City green-lights condo against community objections

by Jackie Wong

Despite 200 protest letters and 40 people speaking out against it at a development permit board hearing Monday (June 23), a 160-unDD condominium project at 58 West Hastings Street — in the heart of the Downtown Eastside — was given the green light by City staff.

The decision follows angry criticism from community advocates, who say the site should be used for much-needed social housing in the area instead of luxury condos that Downtown Eastside residents couldn’t possibly afford.

Carnegie Community Action Project (CCAP) organizer Wendy Pedersen has been leading the charge of community members speaking out against the development, which is to be called the Greenwich. CCAP is one of 45 community groups and politicians against the condo project, including Lord Strathcona Elementary School, the Vancouver Area Network of Drug Users (VANDU), and the Fairview Baptist Church. Pedersen and her peers have been working to get the project’s development company, Concord Pacific, on the side of residents for the past month and a half, with little success. Their best result of repeated efforts to meet with Concord Pacific developers was a closed-door meeting last week with company CEO Terence Hui. Attendees weren’t allowed to take notes.

“[Hui] has three different agendas he has to deal with day to day,” says VANDU president Richard Utendale, who went to Hui’s meeting. “That’s social benefits, responsibility to the community as a developer, and responsibility to his company. At the end of the day, what’s best for his company is gonna win.”

Utendale noted that Hui also needs to maintain a reputation as one of Vancouver’s top property developers. “He needs to be concerned about his reputation in the development community,” he says. “But if you really believe in social housing and if you really believe something can be done about that, then stand up and say something about it.”

Despite a number of phone calls and e-mails to Concord Pacific developers over the last three weeks, WE did not receive a response by press time.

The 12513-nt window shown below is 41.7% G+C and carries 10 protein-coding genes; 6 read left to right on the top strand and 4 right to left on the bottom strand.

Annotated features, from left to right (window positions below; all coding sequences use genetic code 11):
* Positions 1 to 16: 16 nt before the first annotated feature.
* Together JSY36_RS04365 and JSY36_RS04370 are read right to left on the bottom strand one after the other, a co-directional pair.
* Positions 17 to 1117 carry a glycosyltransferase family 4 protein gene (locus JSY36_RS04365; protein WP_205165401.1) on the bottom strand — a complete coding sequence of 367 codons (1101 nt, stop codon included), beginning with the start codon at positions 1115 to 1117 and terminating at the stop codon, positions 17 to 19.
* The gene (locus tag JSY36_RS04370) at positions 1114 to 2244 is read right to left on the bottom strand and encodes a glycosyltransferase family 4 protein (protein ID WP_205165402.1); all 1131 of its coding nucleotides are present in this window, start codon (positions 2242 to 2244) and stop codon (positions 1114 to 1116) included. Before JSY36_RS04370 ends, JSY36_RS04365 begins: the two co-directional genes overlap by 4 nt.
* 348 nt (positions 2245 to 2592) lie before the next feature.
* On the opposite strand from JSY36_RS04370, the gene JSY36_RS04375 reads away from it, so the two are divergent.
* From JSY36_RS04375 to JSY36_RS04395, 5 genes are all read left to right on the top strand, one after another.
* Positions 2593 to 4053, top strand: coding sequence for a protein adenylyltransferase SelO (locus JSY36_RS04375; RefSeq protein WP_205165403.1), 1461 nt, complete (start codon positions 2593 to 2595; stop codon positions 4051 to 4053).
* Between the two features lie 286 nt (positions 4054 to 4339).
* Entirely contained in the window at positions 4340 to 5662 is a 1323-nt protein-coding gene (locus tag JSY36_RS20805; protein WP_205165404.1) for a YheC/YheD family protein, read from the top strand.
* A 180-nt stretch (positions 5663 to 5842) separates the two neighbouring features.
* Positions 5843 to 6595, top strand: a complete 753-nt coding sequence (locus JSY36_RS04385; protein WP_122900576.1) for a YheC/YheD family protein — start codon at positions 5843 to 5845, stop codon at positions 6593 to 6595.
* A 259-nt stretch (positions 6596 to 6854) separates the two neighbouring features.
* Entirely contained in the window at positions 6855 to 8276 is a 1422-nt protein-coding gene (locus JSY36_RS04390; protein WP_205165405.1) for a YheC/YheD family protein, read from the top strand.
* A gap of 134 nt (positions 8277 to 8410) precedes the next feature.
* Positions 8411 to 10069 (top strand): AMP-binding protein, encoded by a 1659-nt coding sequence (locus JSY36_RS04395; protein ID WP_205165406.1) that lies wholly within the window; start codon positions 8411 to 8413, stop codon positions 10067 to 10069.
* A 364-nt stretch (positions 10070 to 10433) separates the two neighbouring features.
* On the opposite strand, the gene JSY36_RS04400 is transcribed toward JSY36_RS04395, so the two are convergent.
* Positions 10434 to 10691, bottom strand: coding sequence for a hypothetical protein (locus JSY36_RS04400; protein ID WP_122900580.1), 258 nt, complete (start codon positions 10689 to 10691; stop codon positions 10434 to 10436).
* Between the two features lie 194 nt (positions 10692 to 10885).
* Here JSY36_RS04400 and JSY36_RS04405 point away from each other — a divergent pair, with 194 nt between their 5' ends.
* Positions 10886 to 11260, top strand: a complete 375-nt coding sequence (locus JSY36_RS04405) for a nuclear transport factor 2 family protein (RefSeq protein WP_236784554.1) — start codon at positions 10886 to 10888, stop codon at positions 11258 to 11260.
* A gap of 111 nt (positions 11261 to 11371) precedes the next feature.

Now that City staff have granted Concord Pacific and architectural firm Busby Perkins + Will the go-ahead on the project, CCAP and other Downtown Eastside advocacy groups will continue the push for social housing on the site instead of the ground-level retail space and condominium units in the works. “We lost [at the development permit board hearing], but I think people in our group have the fantasy to break through the system,” says Pedersen. “We’re resolute that we want 100 per cent social housing on that site.”

Work Less Party mayoral candidate Betty Krawzcyk is a vocal supporter of CCAP’s initiatives, and is disgusted that the development currently slated for 58 West Hastings is named after an historic bohemian neighbourhood in New York City. “It should be named the Blair Witch Project, because it’s a horror show,” she says. “The bohemian village in New York was not a place where people lived in abject poverty. There were a lot of young people there. You did not have this intense problem with drug addiction. I think they are really over-reaching their comparison there.”

Grant Murray, VP of Sales for Concord Pacific, says the name is inspired by New York’s Greenwich Village. “It’s a flavour of the different people that will be there,” he says. “It takes a bit of the New York atmosphere with the stone buildings.”

Peter Busby, managing director of Busby, Perkins + Will, argued at Monday’s hearing that the Greenwich condominium units will be suitable for people entering the real-estate market. “This is affordable housing,” he said. “This is something first-time buyers can get hold of.”

According to Concord Pacific’s website, condominium units at the Greenwich currently range in price from $300,000 to more than $500,000.